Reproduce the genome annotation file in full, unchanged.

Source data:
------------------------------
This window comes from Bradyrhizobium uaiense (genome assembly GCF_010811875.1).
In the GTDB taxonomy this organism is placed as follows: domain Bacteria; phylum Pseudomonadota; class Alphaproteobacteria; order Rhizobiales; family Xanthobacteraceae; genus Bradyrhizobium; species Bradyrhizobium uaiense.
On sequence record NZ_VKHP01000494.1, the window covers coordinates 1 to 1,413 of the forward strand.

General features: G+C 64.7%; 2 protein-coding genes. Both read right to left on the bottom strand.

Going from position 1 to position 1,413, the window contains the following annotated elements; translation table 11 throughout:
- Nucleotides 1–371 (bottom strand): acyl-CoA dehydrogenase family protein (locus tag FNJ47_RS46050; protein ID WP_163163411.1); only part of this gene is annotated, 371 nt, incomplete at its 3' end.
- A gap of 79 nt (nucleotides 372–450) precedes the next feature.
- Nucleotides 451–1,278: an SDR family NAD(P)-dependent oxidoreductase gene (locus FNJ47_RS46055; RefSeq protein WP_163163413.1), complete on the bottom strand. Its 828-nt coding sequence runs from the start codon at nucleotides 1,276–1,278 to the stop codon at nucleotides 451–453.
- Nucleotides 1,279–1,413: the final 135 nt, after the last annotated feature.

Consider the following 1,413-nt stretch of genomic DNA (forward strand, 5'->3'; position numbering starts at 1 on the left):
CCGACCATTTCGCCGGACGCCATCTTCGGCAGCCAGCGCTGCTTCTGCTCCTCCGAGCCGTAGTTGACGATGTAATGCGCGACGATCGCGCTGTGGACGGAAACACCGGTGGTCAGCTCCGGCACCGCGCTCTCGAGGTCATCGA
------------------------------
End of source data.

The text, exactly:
This window comes from Bradyrhizobium uaiense (genome assembly GCF_010811875.1).
In the GTDB taxonomy this organism is placed as follows: domain Bacteria; phylum Pseudomonadota; class Alphaproteobacteria; order Rhizobiales; family Xanthobacteraceae; genus Bradyrhizobium; species Bradyrhizobium uaiense.
On sequence record NZ_VKHP01000494.1, the window covers coordinates 1 to 1,413 of the forward strand.

General features: G+C 64.7%; 2 protein-coding genes. Both read right to left on the bottom strand.

Going from position 1 to position 1,413, the window contains the following annotated elements; translation table 11 throughout:
- Nucleotides 1–371 (bottom strand): acyl-CoA dehydrogenase family protein (locus tag FNJ47_RS46050; protein ID WP_163163411.1); only part of this gene is annotated, 371 nt, incomplete at its 3' end.
- A gap of 79 nt (nucleotides 372–450) precedes the next feature.
- Nucleotides 451–1,278: an SDR family NAD(P)-dependent oxidoreductase gene (locus FNJ47_RS46055; RefSeq protein WP_163163413.1), complete on the bottom strand. Its 828-nt coding sequence runs from the start codon at nucleotides 1,276–1,278 to the stop codon at nucleotides 451–453.
- Nucleotides 1,279–1,413: the final 135 nt, after the last annotated feature.

Consider the following 1,413-nt stretch of genomic DNA (forward strand, 5'->3'; position numbering starts at 1 on the left):
CCGACCATTTCGCCGGACGCCATCTTCGGCAGCCAGCGCTGCTTCTGCTCCTCCGAGCCGTAGTTGACGATGTAATGCGCGACGATCGCGCTGTGGACGGAAACACCGGTGGTCAGCTCCGGCACCGCGCTCTCGAGGTCATCGA